Encyclopedia of Personality and Individual Differences

Living Edition
| Editors: Virgil Zeigler-Hill, Todd K. Shackelford

EASI Temperament Survey

  • Yukiko Ohashi
  • Toshinori KitamuraEmail author
Living reference work entry
DOI: https://doi.org/10.1007/978-3-319-28099-8_26-1

Synonyms

Definition

The EASI Temperament Survey, developed by Buss and Plomin, is one of the first instruments developed to measure the temperament of children. It is a 20-item questionnaire with five items for each of the four temperament domains: Emotionality, Activity, Sociability, and Impulsivity. Therefore, the acronym represents the four temperament domains. All items measure broad dispositions and are rated on a five-point scale (Buss and Plomin 1975).

Introduction

Arnold H. Buss and Robert Plomin, two psychologists, developed a theory of personality pursuing Allport’s definition that “temperament refers to the characteristic phenomena of an individual’s nature, including his susceptibility to emotional stimulation, his customary strength and speed of response, the quality of his prevailing mood, and all peculiarities of fluctuation and intensity of mood, these being phenomena regarded as dependent on constitutional make-up, and therefore largely hereditary in origin” (Allport 1961, cited by Buss and Plomin 1975). Initially, Buss and Plomin listed five criteria that defined temperaments, distinguishing them from other personality traits: inheritance, stability during childhood, retention into maturity, adaptive value, and the fact that they exist in our animal forebears (Buss and Plomin 1975). Later, they emphasized two crucial criteria: inheritance and the presence in early childhood, preferably during the first two years of life (Buss and Plomin 1984). They explained that temperament is concerned more with style than with content, more with expressive behavior than with instrumental (coping) behavior, and more with what a person brings to a role or situation than what either of these demand of him (Buss and Plomin 1975).

Their theory suggests the existence of four temperaments: Emotionality, Activity, Sociability, and Impulsivity. Emotionality in the theory is focused on unpleasant emotions such as distress, fear, and anger. Activity is a person’s energy output, thus equivalent to movement. Sociability is the only temperament that has a directional component such as seeking out other people, preferring their presence, and responding to them. Considering the modest correlation size, Buss and Plomin said that it is not the same trait as shyness (i.e., some sociable people are also shy while some unsociable people are not shy). Impulsivity in the theory reflects inhibitory control, decision time, persistence, and sensation seeking. They explained metaphorically that Impulsivity may be regarded as “brakes” and Emotionality as “engines.” Thus, the EASI was generated deductively from their theory.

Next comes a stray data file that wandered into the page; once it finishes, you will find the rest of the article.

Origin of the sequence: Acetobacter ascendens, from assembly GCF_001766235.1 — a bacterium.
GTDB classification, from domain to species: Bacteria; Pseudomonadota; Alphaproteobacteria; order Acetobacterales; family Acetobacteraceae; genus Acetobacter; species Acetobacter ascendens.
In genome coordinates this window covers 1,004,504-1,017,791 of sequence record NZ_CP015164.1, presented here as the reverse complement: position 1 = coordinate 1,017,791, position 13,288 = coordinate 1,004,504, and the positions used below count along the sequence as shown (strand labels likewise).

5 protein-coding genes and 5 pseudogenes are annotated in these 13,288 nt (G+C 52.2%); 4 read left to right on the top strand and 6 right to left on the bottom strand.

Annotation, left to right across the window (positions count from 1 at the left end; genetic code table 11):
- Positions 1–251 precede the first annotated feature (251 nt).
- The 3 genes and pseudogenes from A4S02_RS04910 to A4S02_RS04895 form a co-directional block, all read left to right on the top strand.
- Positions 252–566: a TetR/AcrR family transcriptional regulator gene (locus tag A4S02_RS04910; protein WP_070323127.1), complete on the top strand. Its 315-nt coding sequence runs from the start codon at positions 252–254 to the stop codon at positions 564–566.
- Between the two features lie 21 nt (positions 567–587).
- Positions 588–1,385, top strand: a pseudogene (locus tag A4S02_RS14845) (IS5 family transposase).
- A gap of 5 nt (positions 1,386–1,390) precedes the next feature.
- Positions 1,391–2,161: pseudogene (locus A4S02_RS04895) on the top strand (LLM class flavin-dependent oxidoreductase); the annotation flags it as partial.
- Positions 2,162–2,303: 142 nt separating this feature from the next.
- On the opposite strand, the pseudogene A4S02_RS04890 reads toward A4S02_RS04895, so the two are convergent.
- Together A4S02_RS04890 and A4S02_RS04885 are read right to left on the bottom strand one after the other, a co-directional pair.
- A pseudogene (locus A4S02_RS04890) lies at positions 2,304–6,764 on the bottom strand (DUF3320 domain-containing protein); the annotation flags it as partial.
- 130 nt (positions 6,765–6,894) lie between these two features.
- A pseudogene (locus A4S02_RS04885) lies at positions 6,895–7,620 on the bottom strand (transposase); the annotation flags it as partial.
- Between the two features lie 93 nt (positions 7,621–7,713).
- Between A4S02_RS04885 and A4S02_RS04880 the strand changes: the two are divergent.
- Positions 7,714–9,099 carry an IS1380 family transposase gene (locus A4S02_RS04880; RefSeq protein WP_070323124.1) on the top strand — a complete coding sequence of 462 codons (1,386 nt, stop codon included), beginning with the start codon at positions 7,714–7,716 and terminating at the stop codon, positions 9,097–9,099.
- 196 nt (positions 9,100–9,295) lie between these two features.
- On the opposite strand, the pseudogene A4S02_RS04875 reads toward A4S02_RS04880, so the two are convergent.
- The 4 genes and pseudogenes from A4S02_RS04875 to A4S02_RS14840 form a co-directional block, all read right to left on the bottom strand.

Variations

EASI

The original version (EASI I) is used to measure children’s temperaments. However, they also proposed another version for measuring adults’ temperaments, which slightly revised the EASI to produce a self-reporting inventory for an adult (EASI I for adults). Subsequently, they revised the EASI I slightly to eliminate two overlapping items loaded on more than one scale and to change two items which did not consistently load on the a priori scale. It is called EASI II. Furthermore, they suggested several components for each temperament domain. EASI III, a 54-item EASI survey, includes these expanded components (Buss and Plomin 1975).

EAS

In the development of the EASI, Impulsivity was later dropped because they concluded that Impulsivity was composed of various subcomponents that had shown only some replication by factor analyses; moreover, it does not meet their criteria. The new version is called EAS, the acronym for Emotionality, Activity, and Sociability (Buss and Plomin 1984). There are several variations of the EAS: the EAS Temperament Survey for children (parental rating), the EAS Temperament Survey for adults (adult self-report), and the EAS Temperament Survey for children (teacher ratings).

Psychometric Properties

Buss and colleagues (Buss et al. 1973; Buss and Plomin 1975) conducted factorial analyses and scale correlations of EASI I using 139 pairs of same-sex twins as rated by their mothers and revealed that at least three of the five items assigned to each a priori scale loaded highest on the appropriate factor. For both boys and girls, Activity and Impulsivity were related, and Emotionality was moderately related to Impulsivity. A remarkably similar factor solution was obtained by Gibbs et al. (1987) who had administered the survey to 105 mothers of British children aged 1–5 years old.